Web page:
Format

Send to

Choose Destination
Neurosurgery. 2001 Jun;48(6):1367-70; discussion 1370-1.

Giant cavernous sinus teratoma: a clinical example of a rare entity: case report.

Author information

1
Department of Neurosurgery, Hadassah University Hospital, Jerusalem, Israel. sammy3@netvision.net.il

Abstract

OBJECTIVE AND IMPORTANCE:

Teratomas represent 0.5% of all intracranial tumors. These benign tumors have tissue representative of the three germinal layers: ectoderm, mesoderm, and endoderm. Most teratomas are midline tumors located predominantly in the sellar and pineal regions. Cavernous sinus location is very rare; only two purely intracavernous teratomas have been reported.

CLINICAL PRESENTATION:

A 14-year-old boy presented with a history of progressive right eye proptosis and visual acuity impairment, headaches, and a neuralgia-like facial pain in the right V1 distribution. A head computed tomographic scan and magnetic resonance imaging disclosed a large tumor filling the right cavernous sinus and extending into the ipsilateral middle fossa. These scans also demonstrated mixed signals derived from different tissues conforming to the tumor (fat, cartilage, muscle strands, bone, and a primordial tooth). Heterogeneous enhancement was seen after infusion of contrast medium. Significant bone erosion and remodeling was evident in the middle fossa floor and right orbit, with secondary proptosis. A presumptive diagnosis of mature teratoma was made.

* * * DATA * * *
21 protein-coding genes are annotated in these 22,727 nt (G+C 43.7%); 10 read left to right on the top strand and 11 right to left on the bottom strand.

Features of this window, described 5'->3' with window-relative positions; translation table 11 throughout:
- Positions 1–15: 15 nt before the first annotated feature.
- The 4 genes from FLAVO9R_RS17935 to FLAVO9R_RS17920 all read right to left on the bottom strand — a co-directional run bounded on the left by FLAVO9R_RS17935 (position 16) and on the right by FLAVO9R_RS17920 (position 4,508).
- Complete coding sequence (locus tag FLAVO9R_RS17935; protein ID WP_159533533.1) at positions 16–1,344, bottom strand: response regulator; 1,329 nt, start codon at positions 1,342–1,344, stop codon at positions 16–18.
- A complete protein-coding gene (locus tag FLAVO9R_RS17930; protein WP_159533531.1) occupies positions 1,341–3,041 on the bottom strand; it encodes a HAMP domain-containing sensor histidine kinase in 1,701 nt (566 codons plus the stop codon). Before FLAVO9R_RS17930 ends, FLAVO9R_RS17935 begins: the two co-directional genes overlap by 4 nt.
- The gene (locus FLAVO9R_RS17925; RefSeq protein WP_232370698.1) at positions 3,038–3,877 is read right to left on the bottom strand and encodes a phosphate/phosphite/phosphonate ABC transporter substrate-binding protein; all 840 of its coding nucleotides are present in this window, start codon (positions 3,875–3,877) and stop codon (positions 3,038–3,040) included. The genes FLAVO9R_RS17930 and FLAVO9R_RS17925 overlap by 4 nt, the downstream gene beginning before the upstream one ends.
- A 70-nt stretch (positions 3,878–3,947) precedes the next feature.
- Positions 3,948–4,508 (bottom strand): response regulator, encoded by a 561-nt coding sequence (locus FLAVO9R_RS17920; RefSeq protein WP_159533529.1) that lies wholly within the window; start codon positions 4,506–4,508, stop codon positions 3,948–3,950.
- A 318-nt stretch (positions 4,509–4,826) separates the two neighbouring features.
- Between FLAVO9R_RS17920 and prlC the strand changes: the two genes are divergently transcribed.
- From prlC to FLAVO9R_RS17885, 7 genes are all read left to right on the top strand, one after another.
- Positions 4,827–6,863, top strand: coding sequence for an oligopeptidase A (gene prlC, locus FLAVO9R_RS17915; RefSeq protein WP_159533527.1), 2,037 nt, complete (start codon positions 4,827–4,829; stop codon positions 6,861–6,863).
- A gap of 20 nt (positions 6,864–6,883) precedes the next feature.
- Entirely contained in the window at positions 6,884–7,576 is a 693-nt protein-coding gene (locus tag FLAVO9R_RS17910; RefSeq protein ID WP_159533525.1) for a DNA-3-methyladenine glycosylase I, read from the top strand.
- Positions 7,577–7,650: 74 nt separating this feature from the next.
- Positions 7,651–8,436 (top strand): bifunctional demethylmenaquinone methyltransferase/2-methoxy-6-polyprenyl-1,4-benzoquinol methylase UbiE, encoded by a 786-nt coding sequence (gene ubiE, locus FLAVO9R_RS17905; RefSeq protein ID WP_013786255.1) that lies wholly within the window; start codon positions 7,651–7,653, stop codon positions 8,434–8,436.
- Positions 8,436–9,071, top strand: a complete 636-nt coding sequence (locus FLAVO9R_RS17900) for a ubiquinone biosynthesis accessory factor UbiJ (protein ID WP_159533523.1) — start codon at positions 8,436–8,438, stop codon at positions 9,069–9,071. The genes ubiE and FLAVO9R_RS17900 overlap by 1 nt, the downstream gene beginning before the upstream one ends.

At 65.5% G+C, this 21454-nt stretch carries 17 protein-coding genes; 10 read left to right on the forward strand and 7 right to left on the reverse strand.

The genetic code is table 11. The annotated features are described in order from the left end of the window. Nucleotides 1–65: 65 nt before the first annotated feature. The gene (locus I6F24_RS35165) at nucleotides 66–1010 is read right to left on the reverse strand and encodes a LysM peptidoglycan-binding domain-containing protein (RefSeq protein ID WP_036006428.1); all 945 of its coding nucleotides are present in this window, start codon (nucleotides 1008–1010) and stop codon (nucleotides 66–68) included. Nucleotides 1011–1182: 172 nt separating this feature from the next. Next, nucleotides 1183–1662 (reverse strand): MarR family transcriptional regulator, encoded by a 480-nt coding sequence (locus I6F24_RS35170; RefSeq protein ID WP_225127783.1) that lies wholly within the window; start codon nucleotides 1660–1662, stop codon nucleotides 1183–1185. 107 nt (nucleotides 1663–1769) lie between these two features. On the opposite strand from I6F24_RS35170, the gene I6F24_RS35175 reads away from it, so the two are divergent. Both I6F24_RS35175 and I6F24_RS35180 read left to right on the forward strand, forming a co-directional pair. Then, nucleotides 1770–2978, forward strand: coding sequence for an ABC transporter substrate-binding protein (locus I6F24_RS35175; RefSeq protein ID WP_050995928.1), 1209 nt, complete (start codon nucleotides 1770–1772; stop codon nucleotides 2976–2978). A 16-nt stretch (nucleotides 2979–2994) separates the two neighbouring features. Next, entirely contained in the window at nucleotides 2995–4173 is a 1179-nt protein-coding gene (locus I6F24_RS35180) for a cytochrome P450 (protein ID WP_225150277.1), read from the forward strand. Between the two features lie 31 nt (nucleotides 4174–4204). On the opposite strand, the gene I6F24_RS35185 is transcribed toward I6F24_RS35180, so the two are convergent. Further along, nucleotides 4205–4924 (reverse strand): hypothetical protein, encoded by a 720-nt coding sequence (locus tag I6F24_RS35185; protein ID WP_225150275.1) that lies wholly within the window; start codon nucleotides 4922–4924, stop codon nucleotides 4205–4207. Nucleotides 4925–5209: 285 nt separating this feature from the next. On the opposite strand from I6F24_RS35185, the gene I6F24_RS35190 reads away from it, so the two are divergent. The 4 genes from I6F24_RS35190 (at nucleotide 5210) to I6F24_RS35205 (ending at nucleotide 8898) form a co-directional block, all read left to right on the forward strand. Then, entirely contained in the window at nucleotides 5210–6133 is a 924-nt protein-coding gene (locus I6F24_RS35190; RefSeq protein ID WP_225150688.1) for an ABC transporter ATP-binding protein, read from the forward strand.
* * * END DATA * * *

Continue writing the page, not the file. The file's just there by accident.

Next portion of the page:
INTERVENTION:

With the use of a right frontotemporal interfascial approach, a combined extra- and intradural dissection of the tumor was performed. The lesion entirely occupied the cavernous sinus, laterally displacing the Gasserian ganglion and trigeminal branches (predominantly V1 and V2). The internal carotid artery and Cranial Nerve VI were medially displaced by the tumor mass. The lesion was composed of different tissues, including hair, fat, cartilage, muscle, nerve-like tissue, bone, and a primordial tooth. The tumor was removed completely, and the pathological report confirmed the diagnosis of a mature teratoma. There was no evidence of recurrence at the 8-month follow-up examination.

CONCLUSION:

Because of the lesion's location in the lateral wall of the cavernous sinus, a total removal was achieved with the use of standard microsurgical techniques. Knowledge of the microanatomy is essential in treating intracavernous pathology. We present the third reported case of a giant mature teratoma of the cavernous sinus.

PMID:
11383744
[Indexed for MEDLINE]

Supplemental Content

Loading ...
Support Center